I have long thought that maybe I should start an advisory service to some of these guys!

      Thanks for writing,.
      Dan

      Delete
    2. Dan, for that latter note I think you should, seriously! Many of them don't seem to have a clue to running their business and are only operating to screw their shareholders.

      Delete
  2. Dan
    I have charted all the COT and DCOT Categories on excel: sorts vs longs, net positions if your interested. Turd actually published one

    ReplyDelete
    Replies
    1. Ian G Thomson;

      Thanks for the kind offer Ian but I have all that data myself and only publish the charts when I think they are useful. I want to see what we get in next week's report to see if there is any sort of continuation in the pattern that I have noted this week.

      Best wishes,
      Dan

      Delete
  3. Astute reasoning Dan. This was the same problem the natural gas companies ran into not long ago. They too sold natural gas forward, kept on producing it, and drove the price of natural gas down still further.

    ReplyDelete
    Replies
    1. Stephan;

      Gold is different than Nat Gas in that bringing on new supply into the market has been very easy thanks to the innovation of fracking. Bringing on new supply of gold is not easy nor can it be done quickly as it can take years for a mine to be permitted and then to actually go into production.
      Every industry that I know of in the agricultural field in which I trade heavily employs hedging. That is the very reason the futures market came into being in the first place - to provide the producers or buyers of commodities a method to lock in prices at profitable levels and mitigate risk.

      Companies that do not hedge are thus exposed to infinite price risk. That just not make any business sense to me. Speculators assume risk; not producers!

      Dan

      Delete
    2. FWIW, I think all of these companies continue to hedge their product, even in rising price environments. The question is how far out do they hedge. In rising environments, I would suggest they hedge out only a few months...

      Delete
  4. I just wanted to express my gratitude to you for sharing your mind with us. I look to you as a teacher, for you have taught me many useful things since I started reading your blog 6 months ago. Thank You.

    ReplyDelete
    Replies
    1. Marc Fisher;

      Thank you for those very kind words....

      Dan

      Delete
  5. Dan, thanks again for all the valuable insight that you provide here. I had a question that I think you partially answered in your response to jc1965ca above. My question pertains to how the mining companies hedge. My assumption is that the mining company management, upholding their fiduciary responsibility to shareholders, would employ a hedging strategy that would attempt to lock in the best price possible going forward. My question is: Do they have traders within the company who develop and execute a hedging program or do they employ independent professionals like yourself, or do they just wing it? In your opinion, could it be possible that the hedging activity of mining companies is responsible for some of the huge numbers of short contracts dumped on the COMEX in very short time intervals, actions which are generally attributed to the bullion banks acting on behalf of the Fed for the purpose of price suppression?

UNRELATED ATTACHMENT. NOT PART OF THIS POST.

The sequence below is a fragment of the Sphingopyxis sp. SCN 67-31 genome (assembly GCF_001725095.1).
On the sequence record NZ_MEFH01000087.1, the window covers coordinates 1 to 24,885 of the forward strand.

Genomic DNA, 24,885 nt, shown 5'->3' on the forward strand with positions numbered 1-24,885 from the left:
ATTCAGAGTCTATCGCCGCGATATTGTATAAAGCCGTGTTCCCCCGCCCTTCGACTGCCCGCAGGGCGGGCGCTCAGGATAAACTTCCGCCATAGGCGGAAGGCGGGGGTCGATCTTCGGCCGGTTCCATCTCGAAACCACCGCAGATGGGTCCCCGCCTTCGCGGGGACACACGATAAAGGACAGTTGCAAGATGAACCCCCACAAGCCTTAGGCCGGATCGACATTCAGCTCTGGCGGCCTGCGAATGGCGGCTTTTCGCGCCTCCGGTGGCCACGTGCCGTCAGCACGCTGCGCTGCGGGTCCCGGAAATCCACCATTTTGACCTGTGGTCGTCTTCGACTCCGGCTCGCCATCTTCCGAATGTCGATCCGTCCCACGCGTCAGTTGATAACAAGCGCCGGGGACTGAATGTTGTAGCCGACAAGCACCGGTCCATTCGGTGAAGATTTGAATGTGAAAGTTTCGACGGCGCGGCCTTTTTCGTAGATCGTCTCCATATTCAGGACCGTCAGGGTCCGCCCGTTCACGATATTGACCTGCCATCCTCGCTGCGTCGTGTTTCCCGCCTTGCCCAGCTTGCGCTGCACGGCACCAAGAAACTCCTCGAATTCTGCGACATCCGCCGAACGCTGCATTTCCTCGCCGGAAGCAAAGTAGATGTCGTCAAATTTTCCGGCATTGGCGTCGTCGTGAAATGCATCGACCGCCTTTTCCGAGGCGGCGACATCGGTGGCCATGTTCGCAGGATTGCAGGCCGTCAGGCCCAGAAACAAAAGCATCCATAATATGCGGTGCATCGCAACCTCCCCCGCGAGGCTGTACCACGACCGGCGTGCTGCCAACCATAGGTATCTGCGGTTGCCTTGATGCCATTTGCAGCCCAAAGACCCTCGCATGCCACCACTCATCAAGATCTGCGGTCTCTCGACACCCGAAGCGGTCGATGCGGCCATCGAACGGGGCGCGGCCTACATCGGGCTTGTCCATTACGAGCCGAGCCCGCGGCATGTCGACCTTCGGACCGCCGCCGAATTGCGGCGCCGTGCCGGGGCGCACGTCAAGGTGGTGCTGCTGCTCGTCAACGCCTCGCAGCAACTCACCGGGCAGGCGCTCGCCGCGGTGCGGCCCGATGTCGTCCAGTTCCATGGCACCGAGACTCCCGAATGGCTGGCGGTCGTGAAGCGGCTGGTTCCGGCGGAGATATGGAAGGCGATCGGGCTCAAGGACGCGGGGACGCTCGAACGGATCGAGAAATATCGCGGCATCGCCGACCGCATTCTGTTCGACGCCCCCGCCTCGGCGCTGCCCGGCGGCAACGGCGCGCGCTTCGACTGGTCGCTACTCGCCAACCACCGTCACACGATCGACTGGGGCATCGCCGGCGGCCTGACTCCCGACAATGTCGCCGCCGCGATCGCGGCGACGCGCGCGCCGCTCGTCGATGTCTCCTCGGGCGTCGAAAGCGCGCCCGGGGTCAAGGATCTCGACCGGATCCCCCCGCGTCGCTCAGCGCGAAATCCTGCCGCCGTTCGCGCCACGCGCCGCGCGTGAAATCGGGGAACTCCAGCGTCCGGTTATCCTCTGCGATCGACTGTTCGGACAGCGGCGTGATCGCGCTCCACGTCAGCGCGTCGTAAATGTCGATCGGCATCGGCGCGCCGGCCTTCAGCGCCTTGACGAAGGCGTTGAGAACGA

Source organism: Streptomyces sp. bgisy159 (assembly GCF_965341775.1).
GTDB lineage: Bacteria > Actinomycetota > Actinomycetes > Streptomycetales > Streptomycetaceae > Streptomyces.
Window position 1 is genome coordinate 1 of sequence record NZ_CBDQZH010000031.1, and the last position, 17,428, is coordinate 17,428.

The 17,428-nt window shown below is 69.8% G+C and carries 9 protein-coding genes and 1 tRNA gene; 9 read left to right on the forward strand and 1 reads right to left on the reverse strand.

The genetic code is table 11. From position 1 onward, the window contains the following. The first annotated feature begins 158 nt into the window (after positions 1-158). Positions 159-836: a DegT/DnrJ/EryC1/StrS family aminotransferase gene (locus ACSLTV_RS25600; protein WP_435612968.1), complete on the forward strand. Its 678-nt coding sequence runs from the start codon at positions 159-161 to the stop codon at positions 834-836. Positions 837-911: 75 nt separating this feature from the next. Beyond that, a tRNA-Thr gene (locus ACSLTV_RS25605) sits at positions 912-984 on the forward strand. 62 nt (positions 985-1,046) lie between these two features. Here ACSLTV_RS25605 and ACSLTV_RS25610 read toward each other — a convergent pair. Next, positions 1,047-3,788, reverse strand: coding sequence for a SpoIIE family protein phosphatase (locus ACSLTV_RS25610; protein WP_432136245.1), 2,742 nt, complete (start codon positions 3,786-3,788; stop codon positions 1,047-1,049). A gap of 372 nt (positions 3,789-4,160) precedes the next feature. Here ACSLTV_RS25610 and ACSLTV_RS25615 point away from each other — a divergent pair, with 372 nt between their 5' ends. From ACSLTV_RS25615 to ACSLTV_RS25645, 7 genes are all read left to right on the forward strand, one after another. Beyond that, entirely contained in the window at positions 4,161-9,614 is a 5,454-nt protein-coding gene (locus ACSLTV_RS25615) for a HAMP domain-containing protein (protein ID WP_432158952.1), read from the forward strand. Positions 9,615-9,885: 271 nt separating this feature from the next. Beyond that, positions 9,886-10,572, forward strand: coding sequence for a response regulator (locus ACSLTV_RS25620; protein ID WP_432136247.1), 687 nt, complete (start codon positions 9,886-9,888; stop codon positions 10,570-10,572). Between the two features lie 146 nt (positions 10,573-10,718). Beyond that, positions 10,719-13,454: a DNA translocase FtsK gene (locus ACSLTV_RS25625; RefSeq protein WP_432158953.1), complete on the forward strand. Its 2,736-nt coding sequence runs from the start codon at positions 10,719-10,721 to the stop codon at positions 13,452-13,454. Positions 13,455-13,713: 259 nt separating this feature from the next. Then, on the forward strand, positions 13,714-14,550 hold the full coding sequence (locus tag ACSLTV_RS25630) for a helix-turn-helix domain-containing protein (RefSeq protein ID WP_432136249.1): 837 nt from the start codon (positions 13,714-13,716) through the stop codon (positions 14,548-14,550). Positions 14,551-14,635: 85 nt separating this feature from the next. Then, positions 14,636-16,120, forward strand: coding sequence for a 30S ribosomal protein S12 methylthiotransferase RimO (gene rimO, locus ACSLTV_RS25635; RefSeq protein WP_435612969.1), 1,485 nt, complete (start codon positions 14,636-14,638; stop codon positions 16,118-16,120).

ReplyDelete
  6. Thanks a lot for that detailed explanation.
    It means a lot, i.e we will probably meet strong resistance on the way up by those companies hedging more of their production.
    It seems to advodate for a rangebound price action during next months (unless we have the kind of systemic event we all know about, like a sudden loss of confidence in the fiat monetary system, and whose likelyhood increases every month).

    Rangebound because on the other side, not only CBs will probably rush into gold should it reach 1100 $ as you mentioned, but also because stocks of phyz being currently sold from GLD, ETF, or Comex Registered Stocks, will soon run dry.
    - Registered comex stocks lost 55% in 2 and a half months.
    - GLD lost 400 tons.
    - on the GLD chart, notice how in 2008-2009, stocks exploded higher from 600 to 1100 tons. Maybe it was overleveraged entities wanting to benefit from a QE zero rates environment. If those guys are covering their positions now, they must have covered already a big part of their positions.

    For all those reasons plus gold's cost of production, I think the bottom is near, in prices as well as in time (end of summer max?).
    But as you mentionned, the road back to the highs maybe long and hard.
    http://s22.postimg.org/fctt10pa9/GLDETF.jpg

    ReplyDelete
  7. A very interesting article concerning gold drop and Mining companies's hedging.

    http://winteractionables.com/?p=3959

    ReplyDelete
  8. http://www.erstegroup.com/en/Downloads/0901481b8010f734.pdf;GPJSESSIONID=xKt3RN1BfBnhfHV5TJ7n4C2gxhKq7458Rb2vVK6hr0DwhtJXNp7G!-1817075757

    An interesting study that Yannick Coleu forwaded to us on his blog.

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  9. Dan, check out the gold vs. plat spreads. To me, daily, wkly nearest, monthly nearest all say that if last month's lows can not hold, then we are headed for another leg down, gold being the weaker. On the other hand, we could be at an inflection point, as I have been telling everyone, PM and beans and corn have been running opposite for quite some time, and it looks more than likely that the balance of the summer will feature much, much lower grains. Especially > the July contracts expire. So maybe PM can catch hold here in the summer, and at least stop going south. steve in blistering sparks, nv

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  10. This comment has been removed by the author.

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  11. This is very interesting Article for mining stocks. I enjoy this.

    ReplyDelete